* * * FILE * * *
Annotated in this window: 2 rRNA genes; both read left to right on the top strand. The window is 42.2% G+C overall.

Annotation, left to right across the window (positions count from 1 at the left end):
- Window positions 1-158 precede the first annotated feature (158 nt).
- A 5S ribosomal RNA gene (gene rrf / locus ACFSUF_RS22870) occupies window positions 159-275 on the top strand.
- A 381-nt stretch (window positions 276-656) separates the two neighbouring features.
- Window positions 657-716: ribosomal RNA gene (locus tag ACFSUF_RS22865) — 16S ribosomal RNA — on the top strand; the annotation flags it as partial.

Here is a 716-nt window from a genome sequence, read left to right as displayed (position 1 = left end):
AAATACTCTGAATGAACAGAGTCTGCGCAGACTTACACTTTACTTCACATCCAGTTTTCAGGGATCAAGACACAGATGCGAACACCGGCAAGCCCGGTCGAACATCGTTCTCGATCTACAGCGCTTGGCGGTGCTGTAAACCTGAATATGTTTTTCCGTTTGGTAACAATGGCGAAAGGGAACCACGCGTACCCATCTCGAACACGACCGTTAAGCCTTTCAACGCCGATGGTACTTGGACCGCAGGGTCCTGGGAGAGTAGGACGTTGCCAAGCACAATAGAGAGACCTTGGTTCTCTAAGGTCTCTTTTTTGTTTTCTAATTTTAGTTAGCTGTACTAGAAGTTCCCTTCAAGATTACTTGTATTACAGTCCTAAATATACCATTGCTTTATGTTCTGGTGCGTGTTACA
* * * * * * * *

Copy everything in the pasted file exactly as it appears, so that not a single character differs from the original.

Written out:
Annotated in this window: 2 rRNA genes; both read left to right on the top strand. The window is 42.2% G+C overall.

Annotation, left to right across the window (positions count from 1 at the left end):
- Window positions 1-158 precede the first annotated feature (158 nt).
- A 5S ribosomal RNA gene (gene rrf / locus ACFSUF_RS22870) occupies window positions 159-275 on the top strand.
- A 381-nt stretch (window positions 276-656) separates the two neighbouring features.
- Window positions 657-716: ribosomal RNA gene (locus tag ACFSUF_RS22865) — 16S ribosomal RNA — on the top strand; the annotation flags it as partial.

Here is a 716-nt window from a genome sequence, read left to right as displayed (position 1 = left end):
AAATACTCTGAATGAACAGAGTCTGCGCAGACTTACACTTTACTTCACATCCAGTTTTCAGGGATCAAGACACAGATGCGAACACCGGCAAGCCCGGTCGAACATCGTTCTCGATCTACAGCGCTTGGCGGTGCTGTAAACCTGAATATGTTTTTCCGTTTGGTAACAATGGCGAAAGGGAACCACGCGTACCCATCTCGAACACGACCGTTAAGCCTTTCAACGCCGATGGTACTTGGACCGCAGGGTCCTGGGAGAGTAGGACGTTGCCAAGCACAATAGAGAGACCTTGGTTCTCTAAGGTCTCTTTTTTGTTTTCTAATTTTAGTTAGCTGTACTAGAAGTTCCCTTCAAGATTACTTGTATTACAGTCCTAAATATACCATTGCTTTATGTTCTGGTGCGTGTTACA